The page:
Christian Horner: Blame tyres for Red Bull's lack of pace
Christian Horner, Red Bull team principal, said Red Bull’s astonishing lack of race pace was due to their failure to make the tyres last long enough in the Australian Grand Prix at Melbourne.
Sebastian Vettel dominated the qualifying by finishing in the pole position, followed by another Red Bull driver Mark Webber, on Sunday morning, which lead to optimism among Red Bull fans that Red Bull would secure an easy victory in the race. Vettel, to his credit, raced away in the opening stages but from then on was pegged back by the Ferrari and Lotus, eventually finishing third behind Raikkonen and Fernando Alonso.
When quizzed about why the speed went missing in the race, Horner replied, “One simple word: tyres, we just weren’t in any optimum window with the tyres. For whatever reason – the conditions and so on – we were just a bit out on set-up or whatever on the tyre for these conditions. It was apparent from about lap four or five; Seb got a good start, built up the lead that we wanted and then it was quite clear that the car was pretty heavy on the tyre. That forced us to then go down the route of a three-stop and when you run in to traffic that puts more stress in to the tyre.”
“I think probably the conditions were a significant factor and we were just out of the window, so all things considered third place is actually a very, very good result. Kimi was the only driver/car combination that could make a two-stop really work and it was quite obvious from about half distance that was what they were doing. Just to emphasise that point he did fastest lap on a tyre that was older than we could have dreamt going anywhere near. I think we’ve learnt an awful lot and hopefully it won’t be quite as chilly next weekend.”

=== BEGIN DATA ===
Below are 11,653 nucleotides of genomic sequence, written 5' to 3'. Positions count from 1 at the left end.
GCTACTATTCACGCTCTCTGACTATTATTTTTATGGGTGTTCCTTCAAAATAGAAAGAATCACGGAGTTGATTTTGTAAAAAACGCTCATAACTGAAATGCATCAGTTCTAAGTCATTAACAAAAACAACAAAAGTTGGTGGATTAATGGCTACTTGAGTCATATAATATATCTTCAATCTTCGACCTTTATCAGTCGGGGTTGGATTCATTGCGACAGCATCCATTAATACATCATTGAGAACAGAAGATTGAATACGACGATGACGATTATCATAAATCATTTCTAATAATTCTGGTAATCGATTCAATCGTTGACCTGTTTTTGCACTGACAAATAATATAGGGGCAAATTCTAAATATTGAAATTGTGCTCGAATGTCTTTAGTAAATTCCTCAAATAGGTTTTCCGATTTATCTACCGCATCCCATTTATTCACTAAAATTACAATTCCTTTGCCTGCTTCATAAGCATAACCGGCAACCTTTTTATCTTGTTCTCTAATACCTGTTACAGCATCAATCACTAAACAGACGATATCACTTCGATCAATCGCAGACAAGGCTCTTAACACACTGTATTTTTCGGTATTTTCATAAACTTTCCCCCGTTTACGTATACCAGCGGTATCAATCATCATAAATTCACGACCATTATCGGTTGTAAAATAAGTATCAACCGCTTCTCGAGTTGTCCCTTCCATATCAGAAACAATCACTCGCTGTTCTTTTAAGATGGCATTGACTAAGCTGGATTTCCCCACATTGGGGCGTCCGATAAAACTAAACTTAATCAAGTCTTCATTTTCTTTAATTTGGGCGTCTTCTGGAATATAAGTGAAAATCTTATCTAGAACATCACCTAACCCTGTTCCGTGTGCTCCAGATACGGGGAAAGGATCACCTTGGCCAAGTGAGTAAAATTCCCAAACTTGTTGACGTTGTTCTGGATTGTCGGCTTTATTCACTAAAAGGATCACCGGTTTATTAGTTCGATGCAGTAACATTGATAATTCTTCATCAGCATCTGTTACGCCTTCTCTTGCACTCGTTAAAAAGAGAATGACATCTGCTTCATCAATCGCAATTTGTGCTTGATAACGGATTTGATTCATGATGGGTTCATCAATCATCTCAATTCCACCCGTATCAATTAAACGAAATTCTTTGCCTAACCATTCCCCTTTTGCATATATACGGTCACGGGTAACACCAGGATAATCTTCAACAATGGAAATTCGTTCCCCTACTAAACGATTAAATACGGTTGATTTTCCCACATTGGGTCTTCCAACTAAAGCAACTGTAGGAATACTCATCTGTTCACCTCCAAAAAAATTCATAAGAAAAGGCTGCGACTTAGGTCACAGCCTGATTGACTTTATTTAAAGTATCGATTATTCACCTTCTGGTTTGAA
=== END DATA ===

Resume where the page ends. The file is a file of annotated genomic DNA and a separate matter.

However, Horner argued that Australian Grand Prix is not a fair reflection for the remainder of the season as he was hopeful that Red Bull is in good shape, reminding everyone of the positives they took out of the weekend’s race.
“The really positive things are that we’ve come here, we’ve got a quick car, we’ve qualified on pole, we’ve been out of the window in the race – which is ironic because 12 months ago we struggled to qualify but were very soft on the tyre in the race – RB9 is a competitive car and I think we’re only going to get a true picture of form after about four or five races when we’ve been to different venues, different tracks, different asphalt surfaces. Then we’ll get a true picture of form but it’s been a very positive weekend for us.”